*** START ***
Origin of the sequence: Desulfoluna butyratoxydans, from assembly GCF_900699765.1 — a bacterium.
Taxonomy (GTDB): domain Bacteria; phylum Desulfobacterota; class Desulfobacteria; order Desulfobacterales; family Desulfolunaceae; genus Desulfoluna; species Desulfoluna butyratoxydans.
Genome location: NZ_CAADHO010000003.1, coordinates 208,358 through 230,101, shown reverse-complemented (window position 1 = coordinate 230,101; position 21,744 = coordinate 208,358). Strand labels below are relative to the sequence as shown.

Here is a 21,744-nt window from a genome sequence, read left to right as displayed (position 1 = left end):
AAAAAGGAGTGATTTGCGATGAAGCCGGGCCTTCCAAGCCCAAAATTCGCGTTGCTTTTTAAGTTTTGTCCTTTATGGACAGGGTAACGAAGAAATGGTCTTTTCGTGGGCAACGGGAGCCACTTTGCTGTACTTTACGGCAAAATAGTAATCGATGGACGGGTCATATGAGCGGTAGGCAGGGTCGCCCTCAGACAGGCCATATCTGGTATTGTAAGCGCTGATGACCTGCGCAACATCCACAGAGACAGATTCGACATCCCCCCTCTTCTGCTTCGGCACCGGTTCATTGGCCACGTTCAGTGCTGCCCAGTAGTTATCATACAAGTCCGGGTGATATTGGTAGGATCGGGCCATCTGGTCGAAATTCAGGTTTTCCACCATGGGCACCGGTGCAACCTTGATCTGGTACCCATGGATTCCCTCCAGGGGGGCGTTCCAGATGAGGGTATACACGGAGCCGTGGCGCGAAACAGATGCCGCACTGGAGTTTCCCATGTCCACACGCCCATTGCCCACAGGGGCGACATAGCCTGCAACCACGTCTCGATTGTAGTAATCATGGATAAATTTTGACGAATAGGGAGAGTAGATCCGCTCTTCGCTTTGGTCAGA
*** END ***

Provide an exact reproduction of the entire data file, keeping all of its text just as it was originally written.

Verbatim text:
Origin of the sequence: Desulfoluna butyratoxydans, from assembly GCF_900699765.1 — a bacterium.
Taxonomy (GTDB): domain Bacteria; phylum Desulfobacterota; class Desulfobacteria; order Desulfobacterales; family Desulfolunaceae; genus Desulfoluna; species Desulfoluna butyratoxydans.
Genome location: NZ_CAADHO010000003.1, coordinates 208,358 through 230,101, shown reverse-complemented (window position 1 = coordinate 230,101; position 21,744 = coordinate 208,358). Strand labels below are relative to the sequence as shown.

Here is a 21,744-nt window from a genome sequence, read left to right as displayed (position 1 = left end):
AAAAAGGAGTGATTTGCGATGAAGCCGGGCCTTCCAAGCCCAAAATTCGCGTTGCTTTTTAAGTTTTGTCCTTTATGGACAGGGTAACGAAGAAATGGTCTTTTCGTGGGCAACGGGAGCCACTTTGCTGTACTTTACGGCAAAATAGTAATCGATGGACGGGTCATATGAGCGGTAGGCAGGGTCGCCCTCAGACAGGCCATATCTGGTATTGTAAGCGCTGATGACCTGCGCAACATCCACAGAGACAGATTCGACATCCCCCCTCTTCTGCTTCGGCACCGGTTCATTGGCCACGTTCAGTGCTGCCCAGTAGTTATCATACAAGTCCGGGTGATATTGGTAGGATCGGGCCATCTGGTCGAAATTCAGGTTTTCCACCATGGGCACCGGTGCAACCTTGATCTGGTACCCATGGATTCCCTCCAGGGGGGCGTTCCAGATGAGGGTATACACGGAGCCGTGGCGCGAAACAGATGCCGCACTGGAGTTTCCCATGTCCACACGCCCATTGCCCACAGGGGCGACATAGCCTGCAACCACGTCTCGATTGTAGTAATCATGGATAAATTTTGACGAATAGGGAGAGTAGATCCGCTCTTCGCTTTGGTCAGA